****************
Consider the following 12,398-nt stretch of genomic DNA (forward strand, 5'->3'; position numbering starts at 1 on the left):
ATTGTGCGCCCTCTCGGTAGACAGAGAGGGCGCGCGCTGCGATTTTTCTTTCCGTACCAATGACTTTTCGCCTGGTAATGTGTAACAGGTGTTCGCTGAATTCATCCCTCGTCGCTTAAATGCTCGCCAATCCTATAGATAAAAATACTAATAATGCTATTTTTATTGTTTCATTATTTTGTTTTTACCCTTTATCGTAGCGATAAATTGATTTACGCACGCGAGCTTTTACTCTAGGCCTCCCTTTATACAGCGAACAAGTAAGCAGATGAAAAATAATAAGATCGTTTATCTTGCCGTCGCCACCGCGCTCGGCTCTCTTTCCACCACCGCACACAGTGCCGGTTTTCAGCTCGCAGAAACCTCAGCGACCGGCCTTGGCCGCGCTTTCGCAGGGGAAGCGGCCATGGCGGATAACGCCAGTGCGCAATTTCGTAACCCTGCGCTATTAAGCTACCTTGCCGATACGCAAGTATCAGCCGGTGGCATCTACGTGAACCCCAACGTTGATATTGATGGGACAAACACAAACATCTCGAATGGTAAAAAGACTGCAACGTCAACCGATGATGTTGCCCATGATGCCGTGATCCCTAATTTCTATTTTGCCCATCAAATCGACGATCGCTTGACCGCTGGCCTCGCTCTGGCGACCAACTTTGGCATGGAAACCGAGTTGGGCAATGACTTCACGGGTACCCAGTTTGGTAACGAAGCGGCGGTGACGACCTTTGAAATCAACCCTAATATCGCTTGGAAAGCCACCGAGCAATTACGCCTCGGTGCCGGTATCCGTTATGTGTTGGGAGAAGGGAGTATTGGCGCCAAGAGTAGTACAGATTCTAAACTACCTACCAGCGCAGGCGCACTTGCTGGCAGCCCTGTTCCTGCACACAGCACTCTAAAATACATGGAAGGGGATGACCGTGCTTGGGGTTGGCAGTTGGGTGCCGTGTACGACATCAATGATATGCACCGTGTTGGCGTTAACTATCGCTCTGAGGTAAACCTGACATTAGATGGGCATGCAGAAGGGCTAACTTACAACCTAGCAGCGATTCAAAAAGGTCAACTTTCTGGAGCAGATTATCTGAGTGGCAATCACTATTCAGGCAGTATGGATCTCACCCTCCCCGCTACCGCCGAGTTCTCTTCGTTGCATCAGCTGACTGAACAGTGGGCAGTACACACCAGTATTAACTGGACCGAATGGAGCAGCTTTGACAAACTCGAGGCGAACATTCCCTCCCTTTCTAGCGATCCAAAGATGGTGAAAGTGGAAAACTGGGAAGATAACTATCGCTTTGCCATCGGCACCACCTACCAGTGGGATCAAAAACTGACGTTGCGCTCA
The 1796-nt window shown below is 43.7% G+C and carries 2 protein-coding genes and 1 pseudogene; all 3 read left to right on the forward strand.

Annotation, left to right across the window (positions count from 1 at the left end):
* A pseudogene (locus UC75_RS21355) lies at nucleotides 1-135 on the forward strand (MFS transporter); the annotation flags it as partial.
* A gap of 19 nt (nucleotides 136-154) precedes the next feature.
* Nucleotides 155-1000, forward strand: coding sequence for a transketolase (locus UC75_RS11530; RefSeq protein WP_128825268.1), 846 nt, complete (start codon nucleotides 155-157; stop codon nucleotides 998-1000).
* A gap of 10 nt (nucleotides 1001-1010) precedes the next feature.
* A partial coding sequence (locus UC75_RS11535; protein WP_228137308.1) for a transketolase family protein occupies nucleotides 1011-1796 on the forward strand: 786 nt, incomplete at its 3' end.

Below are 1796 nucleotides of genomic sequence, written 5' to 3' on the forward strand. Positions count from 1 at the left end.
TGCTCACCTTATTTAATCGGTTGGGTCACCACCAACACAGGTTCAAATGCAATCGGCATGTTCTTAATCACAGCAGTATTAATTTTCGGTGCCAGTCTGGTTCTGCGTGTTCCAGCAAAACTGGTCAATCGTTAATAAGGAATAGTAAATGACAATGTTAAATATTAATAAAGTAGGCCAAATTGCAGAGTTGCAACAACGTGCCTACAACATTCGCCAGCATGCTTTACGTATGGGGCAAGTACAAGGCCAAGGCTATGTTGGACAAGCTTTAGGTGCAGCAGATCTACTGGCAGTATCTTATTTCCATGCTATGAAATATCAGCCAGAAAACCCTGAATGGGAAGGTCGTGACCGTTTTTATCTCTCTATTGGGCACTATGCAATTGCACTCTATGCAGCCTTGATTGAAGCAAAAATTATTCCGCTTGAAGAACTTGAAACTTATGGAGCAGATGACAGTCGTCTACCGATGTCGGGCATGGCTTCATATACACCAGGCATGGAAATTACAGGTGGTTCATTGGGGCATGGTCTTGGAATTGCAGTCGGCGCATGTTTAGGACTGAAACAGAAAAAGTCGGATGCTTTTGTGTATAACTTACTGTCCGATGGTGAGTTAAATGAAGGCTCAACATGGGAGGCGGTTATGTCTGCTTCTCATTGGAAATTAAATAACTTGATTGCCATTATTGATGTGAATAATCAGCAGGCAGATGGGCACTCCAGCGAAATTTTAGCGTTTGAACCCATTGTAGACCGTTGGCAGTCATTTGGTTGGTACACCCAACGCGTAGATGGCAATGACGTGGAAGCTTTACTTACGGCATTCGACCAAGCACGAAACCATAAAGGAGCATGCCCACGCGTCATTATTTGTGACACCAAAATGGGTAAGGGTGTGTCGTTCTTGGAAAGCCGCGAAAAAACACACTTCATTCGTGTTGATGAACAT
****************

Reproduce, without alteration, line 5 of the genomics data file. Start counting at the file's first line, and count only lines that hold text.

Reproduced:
* A pseudogene (locus UC75_RS21355) lies at nucleotides 1-135 on the forward strand (MFS transporter); the annotation flags it as partial.